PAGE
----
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The South West is under pressure to develop property for an influx of people moving to the area as well as providing affordable housing for people living in the area. Local authorities are being forced to deal with a raft of legal issues, which have created plenty of work for the local legal profession.
The region will continue to see growth in terms of both housing and employment development, with policymakers increasing the amount of housing that it expects to be provided within the South West. By 2026 some 560,000 new homes will be built in the region. Lawyers will have to be aware of the conflicting pressures that planning departments across the region are under.
Opinions are split over the growth agenda, with some planning authorities signing up and co-operating with landowners, while others are concerned about the loss of green field sites for development. This could lead to an upsurge in public enquiries and protests against development, which will create more opportunities for planning lawyers working through the appeals process.
In Devon, new settlements in Cranbrook, to the east of Exeter, and Sherford, near Plymouth, are central to meeting the housing demands on the region. Both settlements have heavy infrastructure requirements and affordable housing expectations. Sherford, in particular, is in the South Hams District Council (SHDC) catchment area where the local authority requires at least a third of new developments to fulfil its affordable housing criteria.
Questions have been raised about the viability of such developments given the delay in getting work started.
Something needs to give, such as landowner price expectations, planning authority expectations or developer profit levels. There is a clear opportunity for those lawyers involved in these transactions to take a key role in brokering the deals.
On a national level the Highways Agency, which has the power to block developments if they fail to meet its requirements, is gaining notoriety for being obtrusive. Frustrated by the Agency’s narrow stance, councils and regional development agencies (RDAs) find that their energies are diverted to satisfy the Agency’s requirements to get a development underway.
The largest growth area in Cornwall, the Camborne Pool Redruth area, has seen development stalled by the Highways Agency until public bodies agreed a package of measures to deal with potential tailbacks onto the A30 trunk road.
Legislating for costs
Meeting the costs of infrastructure needed as a result of new development is a national issue. To provide funding for infrastructure requirements the Government is now legislating for the Community Infrastructure Levy in the Planning Reform Bill.
Some South West authorities are already proposing their own infrastructure tariffs based on current section 106 law and policy, which will apply in advance of the Government’s new levy.
Kerrier District Council is introducing such a tariff in respect of the Camborne Pool Redruth growth area. Tariffs (and in time the levy) will be sought as part of the planning process and may need to be secured by way of legal agreements.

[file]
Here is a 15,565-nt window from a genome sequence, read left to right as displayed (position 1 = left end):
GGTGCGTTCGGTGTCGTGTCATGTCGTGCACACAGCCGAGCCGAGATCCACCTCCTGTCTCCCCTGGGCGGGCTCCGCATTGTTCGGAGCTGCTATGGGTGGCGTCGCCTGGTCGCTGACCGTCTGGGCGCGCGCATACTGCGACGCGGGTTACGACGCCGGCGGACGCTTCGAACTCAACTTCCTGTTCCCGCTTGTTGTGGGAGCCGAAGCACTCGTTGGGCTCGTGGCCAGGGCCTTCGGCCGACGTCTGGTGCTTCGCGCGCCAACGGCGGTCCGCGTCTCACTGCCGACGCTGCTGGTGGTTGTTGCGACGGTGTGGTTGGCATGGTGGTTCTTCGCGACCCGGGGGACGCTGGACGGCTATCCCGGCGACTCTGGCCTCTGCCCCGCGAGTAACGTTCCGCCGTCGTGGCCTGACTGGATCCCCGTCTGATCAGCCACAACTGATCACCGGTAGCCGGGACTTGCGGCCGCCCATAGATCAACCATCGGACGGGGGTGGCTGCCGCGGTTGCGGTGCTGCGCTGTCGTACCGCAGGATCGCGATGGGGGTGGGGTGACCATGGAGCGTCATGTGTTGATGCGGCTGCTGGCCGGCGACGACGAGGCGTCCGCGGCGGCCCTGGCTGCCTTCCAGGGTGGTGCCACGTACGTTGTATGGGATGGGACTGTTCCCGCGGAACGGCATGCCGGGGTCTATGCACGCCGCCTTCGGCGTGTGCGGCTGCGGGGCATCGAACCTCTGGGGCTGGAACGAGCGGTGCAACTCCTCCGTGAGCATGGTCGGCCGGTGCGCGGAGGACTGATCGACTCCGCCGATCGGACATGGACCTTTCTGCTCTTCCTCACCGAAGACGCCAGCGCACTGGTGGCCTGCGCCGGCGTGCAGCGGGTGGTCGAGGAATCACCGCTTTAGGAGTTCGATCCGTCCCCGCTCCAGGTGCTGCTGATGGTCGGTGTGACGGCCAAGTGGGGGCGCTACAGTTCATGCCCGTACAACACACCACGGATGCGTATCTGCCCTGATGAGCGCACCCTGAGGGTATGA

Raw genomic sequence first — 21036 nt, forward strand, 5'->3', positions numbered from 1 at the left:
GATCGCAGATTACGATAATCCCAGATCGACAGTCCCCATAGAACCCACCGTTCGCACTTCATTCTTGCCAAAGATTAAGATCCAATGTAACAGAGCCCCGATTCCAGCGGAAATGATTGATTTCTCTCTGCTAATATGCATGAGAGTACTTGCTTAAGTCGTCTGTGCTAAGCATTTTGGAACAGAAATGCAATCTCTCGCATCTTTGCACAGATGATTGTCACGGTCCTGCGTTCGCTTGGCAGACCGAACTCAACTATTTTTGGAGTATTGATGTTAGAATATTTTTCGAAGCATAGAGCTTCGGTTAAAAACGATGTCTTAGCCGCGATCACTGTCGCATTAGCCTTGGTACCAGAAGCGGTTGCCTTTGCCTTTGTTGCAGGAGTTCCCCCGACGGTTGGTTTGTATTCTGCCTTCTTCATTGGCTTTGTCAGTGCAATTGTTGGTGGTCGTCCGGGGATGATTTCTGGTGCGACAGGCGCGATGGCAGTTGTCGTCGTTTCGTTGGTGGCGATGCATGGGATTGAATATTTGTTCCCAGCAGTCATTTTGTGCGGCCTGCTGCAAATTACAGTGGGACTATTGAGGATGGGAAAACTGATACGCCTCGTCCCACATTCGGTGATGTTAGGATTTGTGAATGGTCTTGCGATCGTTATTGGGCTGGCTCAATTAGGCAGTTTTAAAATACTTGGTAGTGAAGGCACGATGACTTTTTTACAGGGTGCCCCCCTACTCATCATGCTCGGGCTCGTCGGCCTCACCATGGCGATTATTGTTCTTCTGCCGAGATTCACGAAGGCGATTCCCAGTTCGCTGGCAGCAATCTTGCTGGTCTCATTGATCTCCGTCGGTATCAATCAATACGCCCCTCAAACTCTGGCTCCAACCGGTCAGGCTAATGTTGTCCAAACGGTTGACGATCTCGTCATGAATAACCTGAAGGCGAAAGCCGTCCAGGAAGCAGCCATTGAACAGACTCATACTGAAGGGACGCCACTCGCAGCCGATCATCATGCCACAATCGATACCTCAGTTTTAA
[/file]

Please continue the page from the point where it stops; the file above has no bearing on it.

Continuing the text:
The South West RDA has just launched a Regional Infrastructure Fund to support the delivery of infrastructure. This is intended to make funds available to pump-prime infrastructure in advance of the moneys coming through the planning system. We can expect that grant funding agreements will be required to ensure repayment of the funds once they have been delivered through the planning system.
In some parts of the South West, development has exceeded demand in the market. In Plymouth residential developers responded eagerly to the city council’s calls for greater investment in the area. This has led to an over-supply of flats in the city both in the rental and sales markets, which has had an impact on values. However, confidence in the city’s property market was given a boost when King Sturge opened its commercial property offices in Plymouth in November 2007. It was the first national property agent to have premises in Plymouth. With the firm wishing to put down roots and make local contacts it can only be good news for the Plymouth legal profession.
Rising property prices in London and the South East continues to create problems for the West Country. Second home buyers are now commonplace in the region. While a few planning authorities have been able to justify restricting new housing development to local residents, there is no statutory control to prevent individuals buying second homes.
This has led to increased pressures to provide affordable housing in parts of the South West at levels that the private sector is sometimes unwilling to sustain. In turn this has resulted in an upsurge in Housing Association development.
It is interesting times for the South West property market. The balance between housing need and deliverability and the new tools and facilities being created to deal with this means that the practice area is constantly evolving. This places pressure on development lawyers to consider lateral and creative solutions to meet these requirements.
John Bosworth is head of planning at Ashfords